True. But is it always that easy to separate belief from practice? Don’t our beliefs in large part shape what we do? Yes, but then perhaps Armstrong would argue that our beliefs should likewise be always open to being shaped by our ongoing practices within the context of an ever-changing world.
Elsewhere in her book, Armstrong observes:
A deliberate and principled reticence about God . . . was a constant theme not only in Christianity but in the other major faith traditions until the rise of modernity in the West. People believed that God exceeded our thoughts and concepts and could be known only by dedicated practice. We have lost sight of this important insight, and this, I believe, is one of the reasons why so many Western people find the concept of God so difficult today.
In discussing Armstrong’s latest work, Brian McGrath Davis notes:
For most of Western history “belief” has meant nothing like what it means today. Today, when someone asks me if I believe in God, for example, they are asking if I assent to the proposed verity or the factual existence of God — and usually it is in reference to a very specific understanding of that God. Similarly, if I'm asked if I have “faith in Christ”, the question is whether I agree with the proposition that Jesus of Nazareth was divine, died on a cross, and was raised from the dead, or some form of that story. In both cases, questions of “belief” and questions of “faith” require answers of thought. Yet, as surprising as it may seem, these understandings are relatively recent. “Faith” has its etymological roots in the Greek pistis, “trust; commitment; loyalty; engagement.” Jerome translated pistis into the Latin fides (“loyalty”) and credo (which was from cor do, “I give my heart”). The translators of the first King James Bible translated credo into the English “belief,” which came from the Middle English bileven (“to prize; to value; to hold dear”). Faith in God, therefore, was a trust in and loyal commitment to God. Belief in Christ was an engaged commitment to the call and ministry of Jesus; it was a commitment to do the gospel, to be a follower of Christ. In neither case were “belief” or “faith” a matter of intellectual assent.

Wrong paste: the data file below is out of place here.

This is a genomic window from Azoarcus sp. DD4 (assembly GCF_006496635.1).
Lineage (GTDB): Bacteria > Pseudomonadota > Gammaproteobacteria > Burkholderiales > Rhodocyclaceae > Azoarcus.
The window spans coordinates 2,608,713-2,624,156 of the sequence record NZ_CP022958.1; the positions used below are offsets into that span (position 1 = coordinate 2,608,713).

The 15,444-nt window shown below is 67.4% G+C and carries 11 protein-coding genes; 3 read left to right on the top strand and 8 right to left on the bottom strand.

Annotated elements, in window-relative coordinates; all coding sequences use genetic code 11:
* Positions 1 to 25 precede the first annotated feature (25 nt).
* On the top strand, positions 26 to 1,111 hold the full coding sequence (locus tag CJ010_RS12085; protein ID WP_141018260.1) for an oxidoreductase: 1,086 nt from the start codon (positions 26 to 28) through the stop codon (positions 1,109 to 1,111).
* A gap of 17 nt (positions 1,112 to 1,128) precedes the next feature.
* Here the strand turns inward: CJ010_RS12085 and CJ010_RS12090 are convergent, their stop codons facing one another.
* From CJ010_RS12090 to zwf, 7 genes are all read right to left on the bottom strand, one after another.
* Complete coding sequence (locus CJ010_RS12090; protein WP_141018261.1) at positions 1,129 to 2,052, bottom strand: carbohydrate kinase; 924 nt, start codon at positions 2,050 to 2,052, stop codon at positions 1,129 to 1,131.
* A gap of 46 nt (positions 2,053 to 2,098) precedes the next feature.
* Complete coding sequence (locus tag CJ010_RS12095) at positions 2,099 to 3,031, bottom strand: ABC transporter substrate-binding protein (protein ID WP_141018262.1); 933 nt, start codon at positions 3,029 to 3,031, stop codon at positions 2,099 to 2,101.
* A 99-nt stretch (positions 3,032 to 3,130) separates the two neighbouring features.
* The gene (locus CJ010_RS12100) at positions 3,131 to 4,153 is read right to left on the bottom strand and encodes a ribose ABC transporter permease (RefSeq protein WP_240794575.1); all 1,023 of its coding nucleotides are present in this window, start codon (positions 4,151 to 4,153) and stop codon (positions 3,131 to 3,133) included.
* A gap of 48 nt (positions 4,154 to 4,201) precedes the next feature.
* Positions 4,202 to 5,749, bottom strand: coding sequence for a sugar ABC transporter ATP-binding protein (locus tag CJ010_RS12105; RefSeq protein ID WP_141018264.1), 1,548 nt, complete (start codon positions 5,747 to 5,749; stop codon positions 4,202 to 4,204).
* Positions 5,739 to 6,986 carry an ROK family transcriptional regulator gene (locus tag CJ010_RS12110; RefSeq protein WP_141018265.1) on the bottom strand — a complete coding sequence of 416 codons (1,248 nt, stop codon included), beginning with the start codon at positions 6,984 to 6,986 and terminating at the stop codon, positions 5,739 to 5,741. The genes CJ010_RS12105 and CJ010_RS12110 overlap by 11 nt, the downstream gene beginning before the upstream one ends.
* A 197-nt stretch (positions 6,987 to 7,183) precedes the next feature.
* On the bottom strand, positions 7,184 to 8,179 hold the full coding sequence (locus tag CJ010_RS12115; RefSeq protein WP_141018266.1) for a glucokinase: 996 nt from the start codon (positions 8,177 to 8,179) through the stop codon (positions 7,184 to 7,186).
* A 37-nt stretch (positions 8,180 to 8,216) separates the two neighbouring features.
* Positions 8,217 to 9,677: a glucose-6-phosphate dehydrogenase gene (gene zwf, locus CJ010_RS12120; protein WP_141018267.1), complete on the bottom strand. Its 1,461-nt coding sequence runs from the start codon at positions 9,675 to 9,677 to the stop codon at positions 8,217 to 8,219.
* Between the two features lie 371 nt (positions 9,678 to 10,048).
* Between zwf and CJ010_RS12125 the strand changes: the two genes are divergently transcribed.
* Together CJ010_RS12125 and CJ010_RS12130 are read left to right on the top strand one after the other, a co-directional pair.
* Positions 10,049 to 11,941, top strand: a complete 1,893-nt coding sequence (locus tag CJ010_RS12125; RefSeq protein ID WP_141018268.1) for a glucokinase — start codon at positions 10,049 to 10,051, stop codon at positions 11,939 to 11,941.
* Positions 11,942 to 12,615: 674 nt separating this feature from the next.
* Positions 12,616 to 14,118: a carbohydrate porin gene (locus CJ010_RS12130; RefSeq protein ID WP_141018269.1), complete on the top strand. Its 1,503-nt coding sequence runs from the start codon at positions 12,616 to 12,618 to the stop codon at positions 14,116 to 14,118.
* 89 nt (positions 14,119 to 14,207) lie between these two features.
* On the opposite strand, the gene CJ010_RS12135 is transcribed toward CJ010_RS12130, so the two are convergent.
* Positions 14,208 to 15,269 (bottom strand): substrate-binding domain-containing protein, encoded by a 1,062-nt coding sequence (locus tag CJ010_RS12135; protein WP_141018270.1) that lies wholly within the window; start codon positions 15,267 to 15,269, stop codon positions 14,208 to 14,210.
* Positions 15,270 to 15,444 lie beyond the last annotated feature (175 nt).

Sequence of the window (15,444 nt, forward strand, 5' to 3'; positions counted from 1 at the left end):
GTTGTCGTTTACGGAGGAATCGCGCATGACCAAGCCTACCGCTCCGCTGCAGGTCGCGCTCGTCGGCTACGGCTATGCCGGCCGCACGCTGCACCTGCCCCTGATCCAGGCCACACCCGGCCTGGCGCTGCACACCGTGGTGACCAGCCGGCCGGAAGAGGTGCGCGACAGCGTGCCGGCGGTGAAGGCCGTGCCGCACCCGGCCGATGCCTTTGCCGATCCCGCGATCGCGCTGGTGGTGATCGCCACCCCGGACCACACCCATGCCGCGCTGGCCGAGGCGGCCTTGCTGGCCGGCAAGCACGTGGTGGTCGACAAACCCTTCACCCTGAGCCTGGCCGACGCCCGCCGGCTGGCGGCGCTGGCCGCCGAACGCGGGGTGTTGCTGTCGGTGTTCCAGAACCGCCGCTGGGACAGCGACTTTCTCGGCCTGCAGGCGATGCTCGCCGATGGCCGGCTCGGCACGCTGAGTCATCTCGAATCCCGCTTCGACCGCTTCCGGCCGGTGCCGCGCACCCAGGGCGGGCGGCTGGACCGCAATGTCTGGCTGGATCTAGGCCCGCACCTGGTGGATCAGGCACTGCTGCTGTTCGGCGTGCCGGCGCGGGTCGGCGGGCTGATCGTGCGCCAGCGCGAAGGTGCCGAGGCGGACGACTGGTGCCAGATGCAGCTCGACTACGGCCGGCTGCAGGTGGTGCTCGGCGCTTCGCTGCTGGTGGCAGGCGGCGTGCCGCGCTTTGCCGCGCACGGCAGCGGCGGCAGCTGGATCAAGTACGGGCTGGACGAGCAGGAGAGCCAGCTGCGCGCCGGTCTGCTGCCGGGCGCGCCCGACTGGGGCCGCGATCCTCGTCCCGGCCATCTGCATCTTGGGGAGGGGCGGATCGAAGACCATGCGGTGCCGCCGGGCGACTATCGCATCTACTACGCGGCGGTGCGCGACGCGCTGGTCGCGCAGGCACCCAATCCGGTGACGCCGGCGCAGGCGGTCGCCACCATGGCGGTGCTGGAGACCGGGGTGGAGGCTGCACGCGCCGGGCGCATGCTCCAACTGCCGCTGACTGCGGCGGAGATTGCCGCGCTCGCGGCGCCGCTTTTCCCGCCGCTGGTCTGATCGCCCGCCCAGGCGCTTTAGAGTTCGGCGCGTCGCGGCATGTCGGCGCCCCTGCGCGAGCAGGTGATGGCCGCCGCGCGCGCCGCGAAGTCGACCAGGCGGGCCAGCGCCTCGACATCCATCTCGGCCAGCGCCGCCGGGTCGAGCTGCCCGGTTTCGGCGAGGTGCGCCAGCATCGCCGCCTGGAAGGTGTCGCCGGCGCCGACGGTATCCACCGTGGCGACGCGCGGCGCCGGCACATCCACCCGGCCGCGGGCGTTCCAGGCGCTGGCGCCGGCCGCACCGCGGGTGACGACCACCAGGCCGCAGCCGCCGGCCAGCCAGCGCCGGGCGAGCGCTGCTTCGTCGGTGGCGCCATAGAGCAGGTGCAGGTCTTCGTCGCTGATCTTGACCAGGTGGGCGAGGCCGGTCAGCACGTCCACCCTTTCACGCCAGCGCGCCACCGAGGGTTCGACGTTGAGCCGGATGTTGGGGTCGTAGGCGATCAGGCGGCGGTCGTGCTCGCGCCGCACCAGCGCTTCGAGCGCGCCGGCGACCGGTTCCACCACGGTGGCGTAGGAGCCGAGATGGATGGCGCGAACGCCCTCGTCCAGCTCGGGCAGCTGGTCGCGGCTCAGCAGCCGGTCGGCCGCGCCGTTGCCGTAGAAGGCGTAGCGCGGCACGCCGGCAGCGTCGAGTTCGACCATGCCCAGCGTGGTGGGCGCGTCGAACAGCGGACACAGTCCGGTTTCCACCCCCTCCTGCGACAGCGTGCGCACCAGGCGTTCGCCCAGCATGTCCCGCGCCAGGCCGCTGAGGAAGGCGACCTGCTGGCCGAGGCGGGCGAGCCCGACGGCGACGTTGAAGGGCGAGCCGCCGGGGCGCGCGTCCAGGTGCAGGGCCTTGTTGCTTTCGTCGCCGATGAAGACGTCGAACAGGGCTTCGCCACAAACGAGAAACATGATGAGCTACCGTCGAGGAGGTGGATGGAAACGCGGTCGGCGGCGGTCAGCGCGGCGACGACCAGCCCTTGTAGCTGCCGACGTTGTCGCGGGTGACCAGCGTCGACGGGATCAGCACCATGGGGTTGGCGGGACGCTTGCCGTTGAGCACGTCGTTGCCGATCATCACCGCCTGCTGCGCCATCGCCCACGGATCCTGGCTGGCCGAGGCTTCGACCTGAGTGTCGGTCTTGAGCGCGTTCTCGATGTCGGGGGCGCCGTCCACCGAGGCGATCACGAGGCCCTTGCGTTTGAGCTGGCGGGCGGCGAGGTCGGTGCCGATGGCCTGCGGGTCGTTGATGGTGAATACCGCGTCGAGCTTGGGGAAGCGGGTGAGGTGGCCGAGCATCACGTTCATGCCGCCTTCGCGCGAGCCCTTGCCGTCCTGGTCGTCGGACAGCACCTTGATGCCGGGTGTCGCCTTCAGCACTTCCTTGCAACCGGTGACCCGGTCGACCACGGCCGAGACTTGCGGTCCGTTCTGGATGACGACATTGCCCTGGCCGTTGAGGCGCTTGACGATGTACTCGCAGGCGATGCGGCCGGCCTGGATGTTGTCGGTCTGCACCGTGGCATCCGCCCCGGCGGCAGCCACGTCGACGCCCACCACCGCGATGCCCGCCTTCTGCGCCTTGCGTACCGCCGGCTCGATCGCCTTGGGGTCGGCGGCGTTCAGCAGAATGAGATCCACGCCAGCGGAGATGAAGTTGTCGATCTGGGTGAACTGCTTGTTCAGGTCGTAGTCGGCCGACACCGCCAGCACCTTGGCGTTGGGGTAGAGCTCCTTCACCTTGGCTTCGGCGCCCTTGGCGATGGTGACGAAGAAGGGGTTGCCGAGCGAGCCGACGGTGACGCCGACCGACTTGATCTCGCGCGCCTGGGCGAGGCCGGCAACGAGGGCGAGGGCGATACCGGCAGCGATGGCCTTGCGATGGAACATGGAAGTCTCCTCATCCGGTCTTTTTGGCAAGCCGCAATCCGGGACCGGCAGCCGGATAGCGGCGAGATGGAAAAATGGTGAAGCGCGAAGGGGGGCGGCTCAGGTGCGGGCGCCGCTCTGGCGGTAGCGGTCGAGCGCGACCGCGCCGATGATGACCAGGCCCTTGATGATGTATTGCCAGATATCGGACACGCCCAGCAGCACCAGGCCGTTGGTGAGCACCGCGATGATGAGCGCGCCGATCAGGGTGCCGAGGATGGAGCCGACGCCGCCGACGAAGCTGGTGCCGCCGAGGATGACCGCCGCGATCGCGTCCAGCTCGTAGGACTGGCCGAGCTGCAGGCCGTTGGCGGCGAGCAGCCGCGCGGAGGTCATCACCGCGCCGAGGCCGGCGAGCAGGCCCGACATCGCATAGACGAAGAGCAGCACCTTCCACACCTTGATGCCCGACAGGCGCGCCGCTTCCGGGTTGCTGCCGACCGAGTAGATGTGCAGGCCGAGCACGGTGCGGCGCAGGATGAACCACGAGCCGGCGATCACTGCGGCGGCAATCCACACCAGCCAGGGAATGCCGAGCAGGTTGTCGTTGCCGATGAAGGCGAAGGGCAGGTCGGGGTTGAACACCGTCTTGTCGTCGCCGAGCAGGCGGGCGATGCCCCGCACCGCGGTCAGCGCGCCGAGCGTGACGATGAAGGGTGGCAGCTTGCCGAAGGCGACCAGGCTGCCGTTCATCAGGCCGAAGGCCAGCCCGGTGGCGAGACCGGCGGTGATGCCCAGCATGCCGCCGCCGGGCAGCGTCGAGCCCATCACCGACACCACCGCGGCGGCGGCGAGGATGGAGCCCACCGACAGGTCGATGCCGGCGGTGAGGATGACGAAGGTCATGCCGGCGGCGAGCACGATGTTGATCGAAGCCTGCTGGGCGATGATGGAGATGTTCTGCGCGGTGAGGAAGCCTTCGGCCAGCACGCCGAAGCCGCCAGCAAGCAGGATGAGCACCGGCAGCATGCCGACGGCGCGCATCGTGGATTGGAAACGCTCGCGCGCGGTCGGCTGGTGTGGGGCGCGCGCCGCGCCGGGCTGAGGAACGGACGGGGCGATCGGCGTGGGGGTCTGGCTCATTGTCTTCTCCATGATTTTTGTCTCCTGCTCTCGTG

This, of course, correlates with Harvey Cox’s contention that during much of Christian history, “faith had been coarsened into belief, and Christianity has been hobbled by this distortion ever since.”
In conclusion, I share the following excerpt from Christopher Hart’s July 5, 2009, London Times review of Armstrong’s The Case for God. Enjoy!
Both Bible-bashing fundamentalists and dogmatic atheists have a similar idea of what “God” means, [Armstrong] points out, and it is an absurdly crude one. They seem to think the word denotes a large, powerful man we can’t see. Such a theology is, she says, “somewhat infantile.” The only difference between the fundamentalists and the atheists is that the former affirm this God’s existence, the latter deny it and try to demolish it.
The new atheists, Armstrong says with impeccable restraint, “are not theologically literate”, and “their polemic…lacks intellectual depth”. In contrast, she usefully reminds us, both Galileo and Darwin, supposed icons of modern atheism, were adamant that their discoveries had no impact on religious faith. Equally humble in a different way, Socrates pushed rationality and intellect to the point where they fail: you reach his famous aporia, and realise you really know nothing at all. The new atheists do the opposite. Their rationality and intellect bring them to a place of absolute knowledge, a height from where they survey all history, and pronounce with finality on pretty much everything. Never trust anyone who knows this much.